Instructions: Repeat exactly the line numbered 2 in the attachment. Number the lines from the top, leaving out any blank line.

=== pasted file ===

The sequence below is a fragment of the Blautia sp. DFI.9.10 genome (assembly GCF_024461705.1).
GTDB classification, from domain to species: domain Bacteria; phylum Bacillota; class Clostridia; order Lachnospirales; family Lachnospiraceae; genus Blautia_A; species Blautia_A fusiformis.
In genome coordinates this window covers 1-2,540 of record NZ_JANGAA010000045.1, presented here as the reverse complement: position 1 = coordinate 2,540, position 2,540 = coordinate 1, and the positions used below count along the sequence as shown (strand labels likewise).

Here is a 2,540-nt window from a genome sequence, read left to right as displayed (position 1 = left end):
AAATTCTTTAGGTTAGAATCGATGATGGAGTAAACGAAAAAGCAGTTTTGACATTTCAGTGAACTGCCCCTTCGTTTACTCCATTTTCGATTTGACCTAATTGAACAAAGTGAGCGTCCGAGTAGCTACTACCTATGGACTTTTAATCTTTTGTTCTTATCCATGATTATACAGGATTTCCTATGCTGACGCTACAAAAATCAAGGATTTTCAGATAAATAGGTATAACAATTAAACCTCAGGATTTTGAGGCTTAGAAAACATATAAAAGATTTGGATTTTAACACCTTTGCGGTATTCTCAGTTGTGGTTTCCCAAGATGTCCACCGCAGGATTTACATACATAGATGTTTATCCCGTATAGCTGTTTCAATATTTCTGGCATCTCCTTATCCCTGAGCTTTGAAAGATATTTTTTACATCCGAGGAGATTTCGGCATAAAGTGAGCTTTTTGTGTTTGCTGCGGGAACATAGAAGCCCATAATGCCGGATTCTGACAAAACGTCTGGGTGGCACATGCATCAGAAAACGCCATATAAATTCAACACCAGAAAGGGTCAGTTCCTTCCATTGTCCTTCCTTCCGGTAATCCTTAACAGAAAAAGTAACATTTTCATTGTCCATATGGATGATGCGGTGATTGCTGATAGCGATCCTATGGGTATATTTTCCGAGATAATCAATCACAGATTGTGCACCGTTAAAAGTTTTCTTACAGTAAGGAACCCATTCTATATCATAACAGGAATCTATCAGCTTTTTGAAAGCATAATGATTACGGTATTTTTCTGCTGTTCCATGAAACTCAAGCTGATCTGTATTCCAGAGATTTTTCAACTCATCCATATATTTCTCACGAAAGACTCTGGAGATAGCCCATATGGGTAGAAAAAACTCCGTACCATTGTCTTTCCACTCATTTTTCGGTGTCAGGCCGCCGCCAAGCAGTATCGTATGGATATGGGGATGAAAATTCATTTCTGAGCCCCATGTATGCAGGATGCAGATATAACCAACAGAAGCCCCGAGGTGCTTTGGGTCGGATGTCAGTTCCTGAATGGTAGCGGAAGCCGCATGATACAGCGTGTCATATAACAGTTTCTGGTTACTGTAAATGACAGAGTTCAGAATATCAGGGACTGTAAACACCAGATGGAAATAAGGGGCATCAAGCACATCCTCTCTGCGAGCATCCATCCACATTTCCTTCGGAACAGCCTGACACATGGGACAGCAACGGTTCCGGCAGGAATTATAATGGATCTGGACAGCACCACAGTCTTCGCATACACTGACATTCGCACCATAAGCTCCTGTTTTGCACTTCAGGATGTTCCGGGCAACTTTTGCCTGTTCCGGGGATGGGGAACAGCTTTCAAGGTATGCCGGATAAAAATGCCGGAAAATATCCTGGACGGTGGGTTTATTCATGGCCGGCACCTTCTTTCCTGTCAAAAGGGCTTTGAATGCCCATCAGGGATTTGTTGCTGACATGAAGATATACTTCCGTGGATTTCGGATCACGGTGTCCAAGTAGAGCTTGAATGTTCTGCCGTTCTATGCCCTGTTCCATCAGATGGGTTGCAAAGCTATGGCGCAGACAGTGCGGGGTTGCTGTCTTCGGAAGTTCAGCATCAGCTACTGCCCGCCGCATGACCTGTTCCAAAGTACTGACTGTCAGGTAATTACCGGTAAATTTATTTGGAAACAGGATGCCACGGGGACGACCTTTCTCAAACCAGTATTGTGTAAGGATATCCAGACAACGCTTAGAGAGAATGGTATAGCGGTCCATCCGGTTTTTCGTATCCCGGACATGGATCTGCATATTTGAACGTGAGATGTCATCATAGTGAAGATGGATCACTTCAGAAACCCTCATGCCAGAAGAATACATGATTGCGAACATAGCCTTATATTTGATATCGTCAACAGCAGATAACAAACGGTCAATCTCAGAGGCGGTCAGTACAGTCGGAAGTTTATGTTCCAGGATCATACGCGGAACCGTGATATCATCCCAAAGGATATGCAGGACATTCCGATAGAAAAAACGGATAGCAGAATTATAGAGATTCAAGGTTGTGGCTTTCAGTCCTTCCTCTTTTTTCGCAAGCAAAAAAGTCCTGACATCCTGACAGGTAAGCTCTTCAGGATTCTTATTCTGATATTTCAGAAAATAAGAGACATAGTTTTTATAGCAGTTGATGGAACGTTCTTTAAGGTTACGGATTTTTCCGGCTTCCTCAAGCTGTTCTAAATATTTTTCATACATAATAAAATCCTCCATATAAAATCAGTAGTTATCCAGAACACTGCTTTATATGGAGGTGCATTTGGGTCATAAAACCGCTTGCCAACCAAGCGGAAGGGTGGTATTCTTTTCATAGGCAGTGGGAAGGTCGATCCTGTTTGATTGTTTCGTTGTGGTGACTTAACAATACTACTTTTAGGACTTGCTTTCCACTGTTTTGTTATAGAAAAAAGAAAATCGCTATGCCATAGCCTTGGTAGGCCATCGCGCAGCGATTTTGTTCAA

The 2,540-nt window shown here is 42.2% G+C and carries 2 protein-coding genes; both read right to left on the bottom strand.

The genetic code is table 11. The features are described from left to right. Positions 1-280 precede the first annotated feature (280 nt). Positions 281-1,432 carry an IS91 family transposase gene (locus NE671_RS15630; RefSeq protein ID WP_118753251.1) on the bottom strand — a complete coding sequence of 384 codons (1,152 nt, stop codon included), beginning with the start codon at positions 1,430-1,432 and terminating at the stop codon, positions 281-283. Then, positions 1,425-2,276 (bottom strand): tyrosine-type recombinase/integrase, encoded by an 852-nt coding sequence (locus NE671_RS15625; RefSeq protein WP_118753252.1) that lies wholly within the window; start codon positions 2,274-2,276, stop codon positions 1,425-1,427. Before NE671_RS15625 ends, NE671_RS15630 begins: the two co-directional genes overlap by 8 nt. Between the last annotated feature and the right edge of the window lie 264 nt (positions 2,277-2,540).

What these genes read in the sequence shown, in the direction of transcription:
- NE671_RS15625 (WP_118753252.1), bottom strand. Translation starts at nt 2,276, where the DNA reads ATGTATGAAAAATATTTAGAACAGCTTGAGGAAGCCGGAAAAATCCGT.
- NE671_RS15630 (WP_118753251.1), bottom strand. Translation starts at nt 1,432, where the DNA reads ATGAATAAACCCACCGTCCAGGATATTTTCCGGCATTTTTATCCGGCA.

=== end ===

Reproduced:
GTDB classification, from domain to species: domain Bacteria; phylum Bacillota; class Clostridia; order Lachnospirales; family Lachnospiraceae; genus Blautia_A; species Blautia_A fusiformis.